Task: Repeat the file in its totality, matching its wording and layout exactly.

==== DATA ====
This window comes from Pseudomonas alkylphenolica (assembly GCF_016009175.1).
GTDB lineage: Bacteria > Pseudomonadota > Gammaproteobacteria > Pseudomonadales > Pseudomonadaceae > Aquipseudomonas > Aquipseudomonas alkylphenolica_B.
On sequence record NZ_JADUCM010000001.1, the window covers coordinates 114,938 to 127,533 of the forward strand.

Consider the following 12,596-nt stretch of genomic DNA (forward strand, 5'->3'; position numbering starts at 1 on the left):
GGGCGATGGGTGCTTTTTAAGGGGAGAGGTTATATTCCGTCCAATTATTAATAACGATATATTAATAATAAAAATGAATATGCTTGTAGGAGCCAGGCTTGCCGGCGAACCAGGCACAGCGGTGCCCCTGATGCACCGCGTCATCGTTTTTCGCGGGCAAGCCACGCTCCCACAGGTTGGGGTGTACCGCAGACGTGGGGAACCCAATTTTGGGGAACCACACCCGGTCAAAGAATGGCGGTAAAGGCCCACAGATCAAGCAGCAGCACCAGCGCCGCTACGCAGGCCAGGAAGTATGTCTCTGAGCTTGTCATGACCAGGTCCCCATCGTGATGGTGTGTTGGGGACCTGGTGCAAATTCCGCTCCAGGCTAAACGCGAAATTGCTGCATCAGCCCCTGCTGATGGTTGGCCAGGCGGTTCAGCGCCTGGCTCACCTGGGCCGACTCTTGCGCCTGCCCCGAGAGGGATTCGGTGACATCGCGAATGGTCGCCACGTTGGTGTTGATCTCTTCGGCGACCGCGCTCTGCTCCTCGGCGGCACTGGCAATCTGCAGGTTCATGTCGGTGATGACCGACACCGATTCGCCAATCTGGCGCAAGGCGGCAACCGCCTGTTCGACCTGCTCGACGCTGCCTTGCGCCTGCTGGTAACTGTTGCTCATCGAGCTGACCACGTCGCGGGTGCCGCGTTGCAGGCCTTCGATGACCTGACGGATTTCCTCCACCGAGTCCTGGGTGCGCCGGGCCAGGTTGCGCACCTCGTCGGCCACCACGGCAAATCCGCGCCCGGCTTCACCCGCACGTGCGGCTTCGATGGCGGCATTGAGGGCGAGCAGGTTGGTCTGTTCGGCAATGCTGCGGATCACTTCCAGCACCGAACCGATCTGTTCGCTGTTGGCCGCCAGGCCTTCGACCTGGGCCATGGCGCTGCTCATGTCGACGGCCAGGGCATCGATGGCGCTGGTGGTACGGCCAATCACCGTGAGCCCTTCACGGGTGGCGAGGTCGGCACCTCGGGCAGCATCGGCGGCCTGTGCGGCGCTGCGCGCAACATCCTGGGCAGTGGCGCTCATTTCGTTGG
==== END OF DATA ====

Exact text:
This window comes from Pseudomonas alkylphenolica (assembly GCF_016009175.1).
GTDB lineage: Bacteria > Pseudomonadota > Gammaproteobacteria > Pseudomonadales > Pseudomonadaceae > Aquipseudomonas > Aquipseudomonas alkylphenolica_B.
On sequence record NZ_JADUCM010000001.1, the window covers coordinates 114,938 to 127,533 of the forward strand.

Consider the following 12,596-nt stretch of genomic DNA (forward strand, 5'->3'; position numbering starts at 1 on the left):
GGGCGATGGGTGCTTTTTAAGGGGAGAGGTTATATTCCGTCCAATTATTAATAACGATATATTAATAATAAAAATGAATATGCTTGTAGGAGCCAGGCTTGCCGGCGAACCAGGCACAGCGGTGCCCCTGATGCACCGCGTCATCGTTTTTCGCGGGCAAGCCACGCTCCCACAGGTTGGGGTGTACCGCAGACGTGGGGAACCCAATTTTGGGGAACCACACCCGGTCAAAGAATGGCGGTAAAGGCCCACAGATCAAGCAGCAGCACCAGCGCCGCTACGCAGGCCAGGAAGTATGTCTCTGAGCTTGTCATGACCAGGTCCCCATCGTGATGGTGTGTTGGGGACCTGGTGCAAATTCCGCTCCAGGCTAAACGCGAAATTGCTGCATCAGCCCCTGCTGATGGTTGGCCAGGCGGTTCAGCGCCTGGCTCACCTGGGCCGACTCTTGCGCCTGCCCCGAGAGGGATTCGGTGACATCGCGAATGGTCGCCACGTTGGTGTTGATCTCTTCGGCGACCGCGCTCTGCTCCTCGGCGGCACTGGCAATCTGCAGGTTCATGTCGGTGATGACCGACACCGATTCGCCAATCTGGCGCAAGGCGGCAACCGCCTGTTCGACCTGCTCGACGCTGCCTTGCGCCTGCTGGTAACTGTTGCTCATCGAGCTGACCACGTCGCGGGTGCCGCGTTGCAGGCCTTCGATGACCTGACGGATTTCCTCCACCGAGTCCTGGGTGCGCCGGGCCAGGTTGCGCACCTCGTCGGCCACCACGGCAAATCCGCGCCCGGCTTCACCCGCACGTGCGGCTTCGATGGCGGCATTGAGGGCGAGCAGGTTGGTCTGTTCGGCAATGCTGCGGATCACTTCCAGCACCGAACCGATCTGTTCGCTGTTGGCCGCCAGGCCTTCGACCTGGGCCATGGCGCTGCTCATGTCGACGGCCAGGGCATCGATGGCGCTGGTGGTACGGCCAATCACCGTGAGCCCTTCACGGGTGGCGAGGTCGGCACCTCGGGCAGCATCGGCGGCCTGTGCGGCGCTGCGCGCAACATCCTGGGCAGTGGCGCTCATTTCGTTGG